If you’ve decided to mount your own DIY home surveillance, you may be wondering where to start. Setting up your own home security camera system can take a lot of time and work, and if you’re going to go through all of that effort, you want to make sure you’ve done it right. So how can you ensure that you’ve mounted your cameras properly and where they will be most effective in your home? Here are a few tips that may help you as you go about this home project.
First off, there will be a large difference between how and where you choose to mount wireless cameras and wired cameras. Wireless cameras have a number of advantages, including the fact that you can mount them just about anywhere because you don’t have to worry about cable length or how to run cables to the monitor or viewing station. This does not mean, however, that there are no rules on where to mount them. Before you go drilling them into the side of your wall, make sure that each camera is placed at least 15 feet away from any other wireless cameras or wireless devices, including a wireless router or modem. They should also be at least 15 feet from any microwaves to prevent possible interference.
Many wireless cameras, particularly smaller ones and hidden cameras, are battery operated so that you don’t have to worry about any cables or wires at all. However, a number of them also have optional or necessary power cords in order to keep them running and save you from having to remember how often the batteries need replacing. In this case, you may need to find a way to run the power cord to an outlet. If you aren’t concerned about concealing the camera, this may not be an issue. If you want to keep it looking tidy or hidden, however, you may need to either look into some concealment tricks or thread the power cable through the wall or ceiling to the nearest power outlet.
If you’re looking to install some security cameras outdoors to keep an eye out for trespassers or to check in on when your kids get home, there are a number of things you should keep in mind. First off, make sure the cameras you want to place outdoors are weatherproof, and if you live in an area that’s particularly prone to either harsh heat or excessive snow, look for outdoor cameras that are specific to that kind of climate. As you do this, you should also keep in mind where you want your cameras placed. In order to minimize exposure to elements and maybe even save you a few bucks on a camera with a lower tolerance, look for areas outside your home that are somewhat sheltered, even if only by a small overhang, such as where the roof meets the outer wall. Spots like this are prime real estate for outdoor security cameras, as they keep them somewhat sheltered and they are usually up high enough to be out of easy reach of those who would tamper with them.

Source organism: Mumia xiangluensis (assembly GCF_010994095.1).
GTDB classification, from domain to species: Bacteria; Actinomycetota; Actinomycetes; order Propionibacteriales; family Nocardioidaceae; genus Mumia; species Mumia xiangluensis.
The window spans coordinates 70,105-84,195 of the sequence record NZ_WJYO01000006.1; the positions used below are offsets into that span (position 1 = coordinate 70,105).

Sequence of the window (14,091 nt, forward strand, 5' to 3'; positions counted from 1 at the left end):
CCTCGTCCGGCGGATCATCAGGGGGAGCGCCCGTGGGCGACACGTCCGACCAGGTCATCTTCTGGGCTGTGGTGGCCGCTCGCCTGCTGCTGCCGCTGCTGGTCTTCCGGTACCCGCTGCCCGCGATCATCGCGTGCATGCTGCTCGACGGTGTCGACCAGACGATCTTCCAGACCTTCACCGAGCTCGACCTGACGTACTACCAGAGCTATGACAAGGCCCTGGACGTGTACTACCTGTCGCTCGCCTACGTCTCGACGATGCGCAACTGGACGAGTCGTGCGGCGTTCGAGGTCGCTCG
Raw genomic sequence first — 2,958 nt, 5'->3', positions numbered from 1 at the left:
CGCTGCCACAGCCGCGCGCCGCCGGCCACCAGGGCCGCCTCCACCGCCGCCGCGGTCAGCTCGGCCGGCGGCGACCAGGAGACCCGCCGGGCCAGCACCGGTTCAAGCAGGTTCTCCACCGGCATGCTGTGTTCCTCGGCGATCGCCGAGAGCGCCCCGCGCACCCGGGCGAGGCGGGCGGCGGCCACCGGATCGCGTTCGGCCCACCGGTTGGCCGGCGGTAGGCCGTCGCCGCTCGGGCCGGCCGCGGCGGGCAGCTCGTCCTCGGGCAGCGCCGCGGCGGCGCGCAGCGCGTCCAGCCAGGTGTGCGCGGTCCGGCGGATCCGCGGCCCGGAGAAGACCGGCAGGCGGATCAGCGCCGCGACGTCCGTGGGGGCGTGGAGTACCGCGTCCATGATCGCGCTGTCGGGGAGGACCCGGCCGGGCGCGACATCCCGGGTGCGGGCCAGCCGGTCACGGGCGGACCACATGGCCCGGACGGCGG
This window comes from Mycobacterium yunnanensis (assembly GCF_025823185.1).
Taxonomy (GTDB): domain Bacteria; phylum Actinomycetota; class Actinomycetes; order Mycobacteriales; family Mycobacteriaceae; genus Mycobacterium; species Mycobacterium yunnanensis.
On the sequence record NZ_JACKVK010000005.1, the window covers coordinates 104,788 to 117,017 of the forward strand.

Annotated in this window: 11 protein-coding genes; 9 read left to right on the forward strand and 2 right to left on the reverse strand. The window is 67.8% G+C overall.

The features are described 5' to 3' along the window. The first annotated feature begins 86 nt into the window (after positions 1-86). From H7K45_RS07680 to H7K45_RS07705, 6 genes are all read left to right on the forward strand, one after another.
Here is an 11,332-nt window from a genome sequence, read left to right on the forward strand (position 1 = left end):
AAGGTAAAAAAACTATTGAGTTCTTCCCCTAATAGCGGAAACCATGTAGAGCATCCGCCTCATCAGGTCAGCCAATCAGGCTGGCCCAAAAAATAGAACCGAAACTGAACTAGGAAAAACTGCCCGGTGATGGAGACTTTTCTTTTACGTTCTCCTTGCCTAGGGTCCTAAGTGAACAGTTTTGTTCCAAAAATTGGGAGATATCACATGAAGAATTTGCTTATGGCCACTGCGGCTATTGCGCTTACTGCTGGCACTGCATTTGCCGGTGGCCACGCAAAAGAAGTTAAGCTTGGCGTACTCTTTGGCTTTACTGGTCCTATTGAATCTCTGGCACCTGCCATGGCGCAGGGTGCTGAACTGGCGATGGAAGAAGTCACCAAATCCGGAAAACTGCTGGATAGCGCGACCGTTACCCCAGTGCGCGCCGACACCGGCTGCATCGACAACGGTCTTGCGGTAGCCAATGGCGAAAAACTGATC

Another huge benefit to these kinds of spots is that they allow for easier wiring. If you mount a camera just beneath the roof overhang where it meets the wall, you can usually easily feed cables through into an attic or upper room without compromising the insulation of the area. If you need to, it can be fairly easy to insulate the hole through which the cable feeds, and some camera kits will even come with insulation aids.
Angling is an important thing to keep in mind wherever you’re mounting your camera. Some cameras are entirely stationary, and if this is the case for you, you will want to ensure that you get the exact angle and view you need. Stationary angles like this are perfect for keeping an eye on one specific object or portion of an area, for example, a valuables collection or an entryway. If you want your camera to be able to turn or follow motion, you won’t want to waste the camera’s capabilities by giving it a view blocked by a corner or other obstacles. In fact, if you have a Pan-Tilt-Zoom camera, you could easily place it directly at a corner of a hallway or your property, giving you full view of both sides. This might be a great option for placing at the corner of your home between your driveway and your front door, or at the corner of two walls with easily accessible windows. It also works great for an angled hallway.
Whatever cameras you choose and surveillance you need, remember to look for prime mounting areas that will take into account any wiring, power cables, outdoor elements, or obstructed views. Keeping those things in mind will help make your DIY surveillance system a greater benefit to your overall home security.